--warn-backrefs gives a warning when an undefined symbol reference is
resolved by a definition in an archive to the left of it on the command line.
A linker such as GNU ld makes a single pass over the input files from left to
right maintaining the set of undefined symbol references from the files loaded
so far. When encountering an archive or an object file surrounded by
--end-lib that archive will be searched for resolving
symbol definitions; this may result in input files being loaded, updating the
set of undefined symbol references. When all resolving definitions have been
loaded from the archive, the linker moves on the next file and will not return
to it. This means that if an input file to the right of a archive cannot have
an undefined symbol resolved by a archive to the left of it. For example:
ld def.a ref.o
will result in an
undefined reference error. If there are no cyclic
references, the archives can be ordered in such a way that there are no
backward references. If there are cyclic references then the
--end-group options can be used, or the same archive can be placed on
the command line twice.
LLD remembers the symbol table of archives that it has previously seen, so if
there is a reference from an input file to the right of an archive, LLD will
still search that archive for resolving any undefined references. This means
that an archive only needs to be included once on the command line and the
--end-group options are redundant.
A consequence of the differing archive searching semantics is that the same linker command line can result in different outcomes. A link may succeed with LLD that will fail with GNU ld, or even worse both links succeed but they have selected different objects from different archives that both define the same symbols.
warn-backrefs option provides information that helps identify cases
where LLD and GNU ld archive selection may differ.
% ld.lld –warn-backrefs … -lB -lAld.lld: warning: backward reference detected: system in A.a(a.o) refers to B.a(b.o)% ld.lld –warn-backrefs … –start-lib B/b.o –end-lib –start-lib A/a.o –end-libld.lld: warning: backward reference detected: system in A/a.o refers to B/b.o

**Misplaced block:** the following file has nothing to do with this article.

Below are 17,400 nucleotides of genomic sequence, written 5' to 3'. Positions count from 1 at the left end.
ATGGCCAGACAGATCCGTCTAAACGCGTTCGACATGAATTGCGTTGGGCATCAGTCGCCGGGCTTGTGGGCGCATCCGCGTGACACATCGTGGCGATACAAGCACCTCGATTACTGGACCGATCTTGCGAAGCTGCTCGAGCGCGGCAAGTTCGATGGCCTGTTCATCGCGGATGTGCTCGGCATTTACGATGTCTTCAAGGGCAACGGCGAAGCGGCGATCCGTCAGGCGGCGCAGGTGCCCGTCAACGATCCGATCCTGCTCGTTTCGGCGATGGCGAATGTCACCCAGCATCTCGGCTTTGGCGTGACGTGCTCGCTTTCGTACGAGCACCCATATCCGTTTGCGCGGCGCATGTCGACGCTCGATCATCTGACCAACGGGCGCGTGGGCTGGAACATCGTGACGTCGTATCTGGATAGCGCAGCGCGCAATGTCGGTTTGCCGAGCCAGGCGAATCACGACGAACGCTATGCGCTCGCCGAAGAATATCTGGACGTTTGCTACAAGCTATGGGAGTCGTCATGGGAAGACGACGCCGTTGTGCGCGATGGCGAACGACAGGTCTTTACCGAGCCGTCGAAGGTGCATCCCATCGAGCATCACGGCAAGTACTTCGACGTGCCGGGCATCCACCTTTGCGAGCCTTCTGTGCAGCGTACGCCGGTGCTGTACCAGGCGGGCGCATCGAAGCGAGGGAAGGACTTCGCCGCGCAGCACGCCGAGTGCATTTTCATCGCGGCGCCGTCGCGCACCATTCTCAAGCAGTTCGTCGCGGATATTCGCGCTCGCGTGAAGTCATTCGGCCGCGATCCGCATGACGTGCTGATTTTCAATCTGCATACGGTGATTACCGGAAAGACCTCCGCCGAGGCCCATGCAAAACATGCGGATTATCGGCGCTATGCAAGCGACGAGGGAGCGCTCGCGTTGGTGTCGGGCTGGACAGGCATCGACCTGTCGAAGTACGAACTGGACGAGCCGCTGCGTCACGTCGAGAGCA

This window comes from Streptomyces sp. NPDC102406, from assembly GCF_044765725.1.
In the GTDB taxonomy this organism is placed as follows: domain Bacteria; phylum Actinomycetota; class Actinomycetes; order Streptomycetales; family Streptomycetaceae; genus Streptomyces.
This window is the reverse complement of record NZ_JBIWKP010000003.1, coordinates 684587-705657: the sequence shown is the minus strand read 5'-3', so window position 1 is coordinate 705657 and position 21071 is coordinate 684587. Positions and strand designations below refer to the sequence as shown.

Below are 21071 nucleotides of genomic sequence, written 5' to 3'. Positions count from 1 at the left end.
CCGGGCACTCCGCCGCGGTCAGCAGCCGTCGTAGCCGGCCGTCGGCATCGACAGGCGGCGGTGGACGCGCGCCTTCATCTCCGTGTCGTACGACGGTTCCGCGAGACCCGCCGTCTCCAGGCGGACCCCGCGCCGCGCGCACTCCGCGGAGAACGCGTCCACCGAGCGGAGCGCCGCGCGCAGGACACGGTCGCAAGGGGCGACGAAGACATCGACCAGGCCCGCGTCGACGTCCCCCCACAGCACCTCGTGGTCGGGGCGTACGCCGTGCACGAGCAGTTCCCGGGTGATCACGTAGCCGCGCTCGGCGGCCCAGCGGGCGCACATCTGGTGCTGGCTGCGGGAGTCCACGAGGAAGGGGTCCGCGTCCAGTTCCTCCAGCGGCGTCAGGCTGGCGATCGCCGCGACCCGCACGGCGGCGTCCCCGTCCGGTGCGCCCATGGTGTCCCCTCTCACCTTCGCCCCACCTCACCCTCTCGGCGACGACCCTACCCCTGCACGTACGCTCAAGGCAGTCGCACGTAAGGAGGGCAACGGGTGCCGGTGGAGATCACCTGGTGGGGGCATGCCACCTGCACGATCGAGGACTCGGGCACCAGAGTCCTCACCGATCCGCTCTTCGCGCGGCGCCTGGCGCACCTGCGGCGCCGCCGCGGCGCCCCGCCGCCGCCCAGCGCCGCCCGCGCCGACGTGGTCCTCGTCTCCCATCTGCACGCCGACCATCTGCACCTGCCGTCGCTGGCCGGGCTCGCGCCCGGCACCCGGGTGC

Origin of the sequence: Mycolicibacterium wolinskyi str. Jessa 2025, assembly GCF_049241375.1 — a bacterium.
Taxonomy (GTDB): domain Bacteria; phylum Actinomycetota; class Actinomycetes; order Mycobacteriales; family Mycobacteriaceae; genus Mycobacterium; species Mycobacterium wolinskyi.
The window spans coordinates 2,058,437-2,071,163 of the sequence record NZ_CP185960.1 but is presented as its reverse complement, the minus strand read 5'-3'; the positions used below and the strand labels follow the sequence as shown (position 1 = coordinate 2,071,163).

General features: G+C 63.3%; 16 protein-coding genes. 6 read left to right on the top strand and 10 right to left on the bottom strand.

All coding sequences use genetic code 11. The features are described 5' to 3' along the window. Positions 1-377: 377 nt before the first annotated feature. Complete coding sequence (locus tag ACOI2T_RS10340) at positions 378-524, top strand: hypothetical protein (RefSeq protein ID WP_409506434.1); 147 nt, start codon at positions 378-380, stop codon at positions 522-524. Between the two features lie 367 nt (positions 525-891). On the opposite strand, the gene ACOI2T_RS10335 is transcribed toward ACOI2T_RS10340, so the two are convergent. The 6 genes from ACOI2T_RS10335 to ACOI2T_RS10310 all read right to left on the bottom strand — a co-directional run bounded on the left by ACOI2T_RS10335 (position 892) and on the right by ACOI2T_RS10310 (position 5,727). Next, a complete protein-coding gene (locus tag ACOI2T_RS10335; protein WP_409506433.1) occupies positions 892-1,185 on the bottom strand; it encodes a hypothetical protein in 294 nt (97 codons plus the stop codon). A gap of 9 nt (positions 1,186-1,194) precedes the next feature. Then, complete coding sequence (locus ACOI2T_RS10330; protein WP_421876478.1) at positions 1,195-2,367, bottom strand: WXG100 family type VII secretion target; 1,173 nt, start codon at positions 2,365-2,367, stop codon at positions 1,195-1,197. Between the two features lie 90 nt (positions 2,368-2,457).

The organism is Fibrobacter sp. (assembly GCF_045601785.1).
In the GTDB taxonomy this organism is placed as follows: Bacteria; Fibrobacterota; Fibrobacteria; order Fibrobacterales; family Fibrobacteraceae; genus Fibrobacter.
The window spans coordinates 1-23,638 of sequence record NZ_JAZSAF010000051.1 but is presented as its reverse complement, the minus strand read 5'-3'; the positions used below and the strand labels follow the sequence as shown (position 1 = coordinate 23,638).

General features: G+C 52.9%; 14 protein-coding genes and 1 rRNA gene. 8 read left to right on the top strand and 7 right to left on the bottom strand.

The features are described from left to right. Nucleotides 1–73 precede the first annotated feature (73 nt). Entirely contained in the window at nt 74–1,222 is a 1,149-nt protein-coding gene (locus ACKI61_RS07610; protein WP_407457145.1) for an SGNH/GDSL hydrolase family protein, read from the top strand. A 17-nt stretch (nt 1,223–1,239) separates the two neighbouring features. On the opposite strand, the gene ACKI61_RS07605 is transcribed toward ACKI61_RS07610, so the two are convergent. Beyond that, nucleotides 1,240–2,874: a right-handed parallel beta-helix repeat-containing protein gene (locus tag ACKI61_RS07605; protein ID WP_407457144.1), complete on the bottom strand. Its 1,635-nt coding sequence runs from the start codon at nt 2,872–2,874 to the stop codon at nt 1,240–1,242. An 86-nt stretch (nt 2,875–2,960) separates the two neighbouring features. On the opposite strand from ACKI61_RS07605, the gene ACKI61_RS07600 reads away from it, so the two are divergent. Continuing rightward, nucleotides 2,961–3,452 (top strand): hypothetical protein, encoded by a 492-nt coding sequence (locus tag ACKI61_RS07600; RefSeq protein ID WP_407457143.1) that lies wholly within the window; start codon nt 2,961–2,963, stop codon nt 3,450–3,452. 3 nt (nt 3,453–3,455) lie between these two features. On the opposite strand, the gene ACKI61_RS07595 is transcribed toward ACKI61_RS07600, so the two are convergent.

# To suppress the warning, you can specify –warn-backrefs-exclude=<glob> to match B/b.o or B.a(b.o)
--warn-backrefs option can also provide a check to enforce a
topological order of archives, which can be useful to detect layering
violations (albeit unable to catch all cases). There are two cases where GNU ld
will result in an
undefined reference error:
If adding the dependency does not form a cycle: conceptually
Ais higher level library while
Bis at a lower level. When you are developing an application
Pwhich depends on
A, but does not directly depend on
B, your link may fail surprisingly with
undefined symbol: symbol_defined_in_Bif the used/linked part of
Ahappens to need some components of
B. It is inappropriate for
Pto add a dependency on
Pdoes not use
If adding the dependency forms a cycle, e.g.
B->C->A ~> B.
Ais supposed to be at the lowest level while
Bis supposed to be at the highest level. When you are developing
C, your link may fail surprisingly with
undefined symbolif there is somehow a dependency on some components of
B. You could fix the issue by adding the missing dependency (
B), however, then every test (
C_test) will link against every library. This breaks the motivation of splitting
Ainto separate libraries and makes binaries unnecessarily large. Moreover, the layering violation makes lower-level libraries (e.g.
A) vulnerable to changes to higher-level libraries (e.g.
Add a dependency from
The reference may be unintended and can be removed.
The dependency may be intentionally omitted because there are multiple libraries like
B. Consider linking
Bwith object semantics by surrounding it with
In the case of circular dependency, sometimes merging the libraries are the best.
There are two cases like a library sandwich where GNU ld will select a different object.
A.a B A2.so:
A.amay be used as an interceptor (e.g. it provides some optimized libc functions and
Bdoes not need to know about
A.amay be pulled into the link by other part of the program. For linker portability, consider
A.a B A2.a: similar to the above case but
--warn-backrefsdoes not flag the problem, because
A2.amay be a replicate of
A.a, which is redundant but benign. In some cases
Bshould be surrounded by a pair of
--end-group. This is especially common among system libraries (e.g.
-lc __isnanl references -lm,
-lc _IO_funlockfile references -lpthread,
-lc __gcc_personality_v0 references -lgcc_eh, and
-lpthread _Unwind_GetCFA references -lunwind).
In C++, this is likely an ODR violation. We probably need a dedicated option for ODR detection.